Lockdown

Lockdown is a closed compound word. We will examine the meaning of the word lockdown, its etymology, and some examples of its use in a sentence or two.

A lockdown is a situation in which people are restricted from moving from place to place or within a certain area to protect their safety or health. For instance, if an intruder is detected in a school, the school may go into lockdown until the intruder is apprehended. During the COVID-19 pandemic, many countries have gone into lockdown for different periods of time to mitigate the spread of the disease. The word lockdown is a closed compound word derived from the verb, lock, and the adverb, down. Lockdown is a noun; the verb form is lock down, with a space between the two words. The word lockdown was first used in the 1800s in reference to machinery; it came into use in the United States in the 1970s in reference to restricting movement in a prison during a dangerous situation. The word lockdown was declared the word of the year by the Collins Dictionary in 2020.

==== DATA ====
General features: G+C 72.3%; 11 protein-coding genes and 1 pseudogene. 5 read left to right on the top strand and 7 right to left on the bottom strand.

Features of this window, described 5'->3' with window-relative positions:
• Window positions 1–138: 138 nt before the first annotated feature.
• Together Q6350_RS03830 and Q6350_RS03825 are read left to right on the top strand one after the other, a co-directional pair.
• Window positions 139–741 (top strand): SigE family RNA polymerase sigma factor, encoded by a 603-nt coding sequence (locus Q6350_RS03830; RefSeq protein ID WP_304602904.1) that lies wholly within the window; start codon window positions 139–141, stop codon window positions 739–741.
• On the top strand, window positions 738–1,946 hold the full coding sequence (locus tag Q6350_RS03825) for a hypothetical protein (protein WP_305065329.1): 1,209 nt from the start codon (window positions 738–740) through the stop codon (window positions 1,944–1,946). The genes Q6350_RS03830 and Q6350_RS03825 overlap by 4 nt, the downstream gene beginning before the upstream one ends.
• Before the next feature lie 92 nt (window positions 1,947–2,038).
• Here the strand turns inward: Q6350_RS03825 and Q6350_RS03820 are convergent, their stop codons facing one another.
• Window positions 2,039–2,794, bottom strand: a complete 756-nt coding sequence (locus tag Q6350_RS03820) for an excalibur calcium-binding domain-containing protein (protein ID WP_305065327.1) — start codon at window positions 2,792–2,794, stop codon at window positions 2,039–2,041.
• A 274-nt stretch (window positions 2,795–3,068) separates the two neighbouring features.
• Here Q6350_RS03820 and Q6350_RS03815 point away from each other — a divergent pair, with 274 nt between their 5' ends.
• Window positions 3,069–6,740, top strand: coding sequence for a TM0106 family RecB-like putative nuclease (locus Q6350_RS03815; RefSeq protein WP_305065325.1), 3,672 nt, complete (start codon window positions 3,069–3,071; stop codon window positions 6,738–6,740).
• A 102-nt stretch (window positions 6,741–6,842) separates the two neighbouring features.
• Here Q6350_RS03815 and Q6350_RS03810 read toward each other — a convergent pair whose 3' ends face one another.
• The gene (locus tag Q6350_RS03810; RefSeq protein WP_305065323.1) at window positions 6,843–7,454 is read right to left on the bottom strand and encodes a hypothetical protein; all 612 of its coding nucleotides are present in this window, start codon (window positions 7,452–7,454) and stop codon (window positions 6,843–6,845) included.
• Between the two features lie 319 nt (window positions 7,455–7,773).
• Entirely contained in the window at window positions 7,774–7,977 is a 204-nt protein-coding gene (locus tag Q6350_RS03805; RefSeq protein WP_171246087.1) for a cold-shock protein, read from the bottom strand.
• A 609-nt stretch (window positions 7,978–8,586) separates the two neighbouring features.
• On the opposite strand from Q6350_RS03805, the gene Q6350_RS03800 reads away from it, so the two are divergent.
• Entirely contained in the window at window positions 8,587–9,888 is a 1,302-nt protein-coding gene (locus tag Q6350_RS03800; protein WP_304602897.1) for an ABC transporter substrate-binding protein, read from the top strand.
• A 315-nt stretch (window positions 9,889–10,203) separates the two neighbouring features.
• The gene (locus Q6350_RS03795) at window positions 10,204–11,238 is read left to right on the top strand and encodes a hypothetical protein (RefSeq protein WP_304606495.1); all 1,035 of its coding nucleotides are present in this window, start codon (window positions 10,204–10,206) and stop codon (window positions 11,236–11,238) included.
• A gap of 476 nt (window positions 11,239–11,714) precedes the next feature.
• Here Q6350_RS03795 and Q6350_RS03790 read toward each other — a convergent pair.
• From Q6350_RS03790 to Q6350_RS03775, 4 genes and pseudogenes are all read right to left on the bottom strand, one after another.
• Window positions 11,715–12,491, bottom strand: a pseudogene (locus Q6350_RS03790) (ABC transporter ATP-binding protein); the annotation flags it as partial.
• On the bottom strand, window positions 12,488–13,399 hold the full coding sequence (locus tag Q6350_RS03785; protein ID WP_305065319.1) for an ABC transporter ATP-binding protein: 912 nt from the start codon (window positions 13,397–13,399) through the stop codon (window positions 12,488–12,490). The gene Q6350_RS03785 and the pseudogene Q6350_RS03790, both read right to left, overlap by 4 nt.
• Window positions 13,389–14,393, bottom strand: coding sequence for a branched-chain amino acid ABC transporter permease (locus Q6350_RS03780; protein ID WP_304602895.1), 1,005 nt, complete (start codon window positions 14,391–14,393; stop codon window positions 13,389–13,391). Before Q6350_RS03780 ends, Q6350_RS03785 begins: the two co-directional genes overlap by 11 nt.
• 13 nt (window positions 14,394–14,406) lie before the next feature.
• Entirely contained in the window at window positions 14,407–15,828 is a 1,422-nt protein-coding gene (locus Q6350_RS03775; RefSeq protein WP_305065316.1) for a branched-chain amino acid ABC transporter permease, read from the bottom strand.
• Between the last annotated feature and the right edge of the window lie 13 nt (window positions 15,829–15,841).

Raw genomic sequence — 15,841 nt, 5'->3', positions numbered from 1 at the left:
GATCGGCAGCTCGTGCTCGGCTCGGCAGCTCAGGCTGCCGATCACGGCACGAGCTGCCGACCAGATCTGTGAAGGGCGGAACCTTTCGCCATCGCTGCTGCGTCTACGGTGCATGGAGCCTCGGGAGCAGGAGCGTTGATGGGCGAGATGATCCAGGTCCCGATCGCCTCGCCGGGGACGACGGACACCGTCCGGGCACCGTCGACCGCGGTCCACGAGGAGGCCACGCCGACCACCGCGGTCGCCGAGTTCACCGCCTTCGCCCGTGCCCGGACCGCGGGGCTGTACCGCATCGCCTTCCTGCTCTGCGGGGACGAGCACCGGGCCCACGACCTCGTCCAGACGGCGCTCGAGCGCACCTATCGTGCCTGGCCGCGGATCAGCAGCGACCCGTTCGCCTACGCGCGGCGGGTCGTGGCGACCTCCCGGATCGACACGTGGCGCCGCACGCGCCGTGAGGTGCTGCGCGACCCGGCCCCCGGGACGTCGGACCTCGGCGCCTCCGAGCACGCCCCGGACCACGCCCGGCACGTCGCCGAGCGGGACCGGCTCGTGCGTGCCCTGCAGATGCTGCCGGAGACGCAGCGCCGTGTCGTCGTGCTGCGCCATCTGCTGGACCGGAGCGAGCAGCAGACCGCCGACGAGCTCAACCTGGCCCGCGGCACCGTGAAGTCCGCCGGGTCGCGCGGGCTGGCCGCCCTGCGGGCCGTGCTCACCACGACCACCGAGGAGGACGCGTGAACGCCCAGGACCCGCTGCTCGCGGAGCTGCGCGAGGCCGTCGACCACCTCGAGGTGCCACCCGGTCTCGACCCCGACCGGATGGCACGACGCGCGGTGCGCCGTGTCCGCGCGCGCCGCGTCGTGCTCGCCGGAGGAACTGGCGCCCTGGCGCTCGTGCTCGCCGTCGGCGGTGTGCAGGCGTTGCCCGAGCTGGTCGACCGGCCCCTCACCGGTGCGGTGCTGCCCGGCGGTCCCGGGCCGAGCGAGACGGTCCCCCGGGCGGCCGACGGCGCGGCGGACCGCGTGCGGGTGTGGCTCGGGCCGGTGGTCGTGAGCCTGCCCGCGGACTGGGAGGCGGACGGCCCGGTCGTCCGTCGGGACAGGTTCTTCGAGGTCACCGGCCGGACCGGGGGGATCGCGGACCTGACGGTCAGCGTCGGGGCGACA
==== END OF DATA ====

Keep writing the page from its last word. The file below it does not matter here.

Examples

Soaked with rain, relief and alcohol, the reopening marked the easing of one of the world’s toughest lockdowns. (Washington Post)

The Moorabool shire and Shepparton were to enter seven-day lockdowns from 11.59pm on Friday 1 October. (The Guardian)

Two people were arrested after Saydel High School was briefly placed on lockdown Tuesday morning on reports that a weapon had been found in a vehicle loitering in the school’s parking lot. (Des Moines Register)